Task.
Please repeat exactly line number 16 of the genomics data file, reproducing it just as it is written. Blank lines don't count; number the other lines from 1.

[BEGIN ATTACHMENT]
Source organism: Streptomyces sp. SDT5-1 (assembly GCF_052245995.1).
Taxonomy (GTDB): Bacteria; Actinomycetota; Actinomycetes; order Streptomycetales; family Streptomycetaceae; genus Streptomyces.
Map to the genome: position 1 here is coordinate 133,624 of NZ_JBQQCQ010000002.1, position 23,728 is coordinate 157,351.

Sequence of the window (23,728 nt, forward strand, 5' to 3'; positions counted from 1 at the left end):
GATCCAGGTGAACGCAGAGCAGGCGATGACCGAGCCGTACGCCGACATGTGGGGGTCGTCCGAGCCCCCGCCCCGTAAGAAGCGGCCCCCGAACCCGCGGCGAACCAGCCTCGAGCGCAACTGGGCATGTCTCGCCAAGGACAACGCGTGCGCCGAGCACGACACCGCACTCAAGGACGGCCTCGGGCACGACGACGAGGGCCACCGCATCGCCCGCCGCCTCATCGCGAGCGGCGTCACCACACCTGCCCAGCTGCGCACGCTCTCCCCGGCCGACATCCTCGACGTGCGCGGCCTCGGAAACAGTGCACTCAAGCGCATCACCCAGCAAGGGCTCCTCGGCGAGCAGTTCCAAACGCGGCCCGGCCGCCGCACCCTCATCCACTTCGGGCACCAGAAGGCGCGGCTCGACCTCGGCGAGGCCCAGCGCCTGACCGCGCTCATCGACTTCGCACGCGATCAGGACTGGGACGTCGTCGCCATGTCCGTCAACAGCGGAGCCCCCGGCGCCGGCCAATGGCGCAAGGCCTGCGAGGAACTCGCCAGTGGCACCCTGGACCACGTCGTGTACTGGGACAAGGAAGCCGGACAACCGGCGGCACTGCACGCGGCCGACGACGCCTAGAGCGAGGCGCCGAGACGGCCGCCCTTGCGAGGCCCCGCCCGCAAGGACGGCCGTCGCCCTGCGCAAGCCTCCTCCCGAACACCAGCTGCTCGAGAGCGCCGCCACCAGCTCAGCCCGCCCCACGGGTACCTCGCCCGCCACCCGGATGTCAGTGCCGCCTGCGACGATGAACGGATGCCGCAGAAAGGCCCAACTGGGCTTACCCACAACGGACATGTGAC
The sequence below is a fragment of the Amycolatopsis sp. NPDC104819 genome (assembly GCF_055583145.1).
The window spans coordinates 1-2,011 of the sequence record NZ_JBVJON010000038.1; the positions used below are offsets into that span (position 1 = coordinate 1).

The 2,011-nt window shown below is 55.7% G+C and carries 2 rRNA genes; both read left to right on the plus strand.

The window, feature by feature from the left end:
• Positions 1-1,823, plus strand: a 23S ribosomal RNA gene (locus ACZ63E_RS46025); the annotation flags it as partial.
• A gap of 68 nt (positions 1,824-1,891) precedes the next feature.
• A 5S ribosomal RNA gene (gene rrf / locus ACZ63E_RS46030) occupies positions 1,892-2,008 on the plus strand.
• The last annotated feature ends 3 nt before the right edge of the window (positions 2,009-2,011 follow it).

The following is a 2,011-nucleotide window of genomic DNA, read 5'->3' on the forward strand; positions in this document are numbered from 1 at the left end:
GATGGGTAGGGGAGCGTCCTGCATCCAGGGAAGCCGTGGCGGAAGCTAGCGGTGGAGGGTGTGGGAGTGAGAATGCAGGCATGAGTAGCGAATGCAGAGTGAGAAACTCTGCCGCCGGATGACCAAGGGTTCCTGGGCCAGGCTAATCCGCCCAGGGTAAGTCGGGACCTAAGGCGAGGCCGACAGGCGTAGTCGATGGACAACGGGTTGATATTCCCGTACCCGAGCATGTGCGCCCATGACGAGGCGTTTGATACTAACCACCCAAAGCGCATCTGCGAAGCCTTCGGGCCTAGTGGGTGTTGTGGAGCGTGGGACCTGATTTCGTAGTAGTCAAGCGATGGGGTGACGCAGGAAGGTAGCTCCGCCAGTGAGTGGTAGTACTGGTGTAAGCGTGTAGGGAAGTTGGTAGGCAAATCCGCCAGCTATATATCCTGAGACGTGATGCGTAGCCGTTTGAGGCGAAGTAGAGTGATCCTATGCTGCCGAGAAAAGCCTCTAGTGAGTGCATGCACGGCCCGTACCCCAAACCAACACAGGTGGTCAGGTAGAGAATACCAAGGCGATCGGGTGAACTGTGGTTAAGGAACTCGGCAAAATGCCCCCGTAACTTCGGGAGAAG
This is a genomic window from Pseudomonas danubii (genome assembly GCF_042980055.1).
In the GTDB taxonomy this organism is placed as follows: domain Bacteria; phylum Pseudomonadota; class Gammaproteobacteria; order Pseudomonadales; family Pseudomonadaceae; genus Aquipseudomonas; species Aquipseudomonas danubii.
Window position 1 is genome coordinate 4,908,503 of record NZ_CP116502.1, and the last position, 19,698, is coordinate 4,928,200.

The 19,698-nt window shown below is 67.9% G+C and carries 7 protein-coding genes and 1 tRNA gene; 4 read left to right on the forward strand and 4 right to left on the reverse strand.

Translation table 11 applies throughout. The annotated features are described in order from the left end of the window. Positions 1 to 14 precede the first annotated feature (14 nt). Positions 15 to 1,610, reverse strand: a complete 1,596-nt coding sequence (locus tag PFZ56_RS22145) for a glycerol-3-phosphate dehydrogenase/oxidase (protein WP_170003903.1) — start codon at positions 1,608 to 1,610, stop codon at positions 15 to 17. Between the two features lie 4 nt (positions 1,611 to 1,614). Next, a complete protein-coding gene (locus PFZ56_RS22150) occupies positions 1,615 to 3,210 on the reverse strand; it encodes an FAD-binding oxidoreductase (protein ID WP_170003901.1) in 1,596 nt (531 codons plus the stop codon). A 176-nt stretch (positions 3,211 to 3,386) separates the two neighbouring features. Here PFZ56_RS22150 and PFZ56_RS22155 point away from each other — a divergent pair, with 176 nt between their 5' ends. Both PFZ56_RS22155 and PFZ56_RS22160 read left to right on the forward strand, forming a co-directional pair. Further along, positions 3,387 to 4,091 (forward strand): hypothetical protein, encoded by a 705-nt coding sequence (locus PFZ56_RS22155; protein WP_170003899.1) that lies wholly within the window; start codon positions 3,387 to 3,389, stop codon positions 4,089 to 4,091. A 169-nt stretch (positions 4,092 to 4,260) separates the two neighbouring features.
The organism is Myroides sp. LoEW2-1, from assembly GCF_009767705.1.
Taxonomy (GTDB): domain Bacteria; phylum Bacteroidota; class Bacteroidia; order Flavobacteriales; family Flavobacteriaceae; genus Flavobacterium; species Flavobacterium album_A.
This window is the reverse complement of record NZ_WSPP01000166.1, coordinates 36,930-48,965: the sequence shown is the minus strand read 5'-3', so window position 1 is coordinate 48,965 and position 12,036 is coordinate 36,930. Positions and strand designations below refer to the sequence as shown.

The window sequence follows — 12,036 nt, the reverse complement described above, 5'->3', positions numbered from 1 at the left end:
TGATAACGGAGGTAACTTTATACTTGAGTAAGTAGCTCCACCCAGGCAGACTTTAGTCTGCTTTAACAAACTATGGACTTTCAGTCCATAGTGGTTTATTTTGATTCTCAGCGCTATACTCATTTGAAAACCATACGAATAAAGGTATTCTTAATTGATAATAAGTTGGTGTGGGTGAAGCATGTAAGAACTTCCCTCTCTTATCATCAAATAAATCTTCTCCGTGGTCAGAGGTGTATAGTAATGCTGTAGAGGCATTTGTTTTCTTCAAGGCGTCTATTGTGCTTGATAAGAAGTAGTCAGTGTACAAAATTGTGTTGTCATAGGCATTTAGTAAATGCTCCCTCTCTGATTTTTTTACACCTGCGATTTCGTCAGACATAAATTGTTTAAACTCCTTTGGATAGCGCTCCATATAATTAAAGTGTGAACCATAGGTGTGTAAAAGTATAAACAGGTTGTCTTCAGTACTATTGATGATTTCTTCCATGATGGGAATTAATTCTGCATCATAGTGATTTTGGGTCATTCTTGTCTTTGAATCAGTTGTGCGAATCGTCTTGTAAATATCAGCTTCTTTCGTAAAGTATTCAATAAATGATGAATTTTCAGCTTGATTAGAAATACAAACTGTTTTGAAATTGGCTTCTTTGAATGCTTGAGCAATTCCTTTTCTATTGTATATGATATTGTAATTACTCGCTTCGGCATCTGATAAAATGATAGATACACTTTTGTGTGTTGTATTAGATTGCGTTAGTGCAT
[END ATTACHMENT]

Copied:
This is a genomic window from Pseudomonas danubii (genome assembly GCF_042980055.1).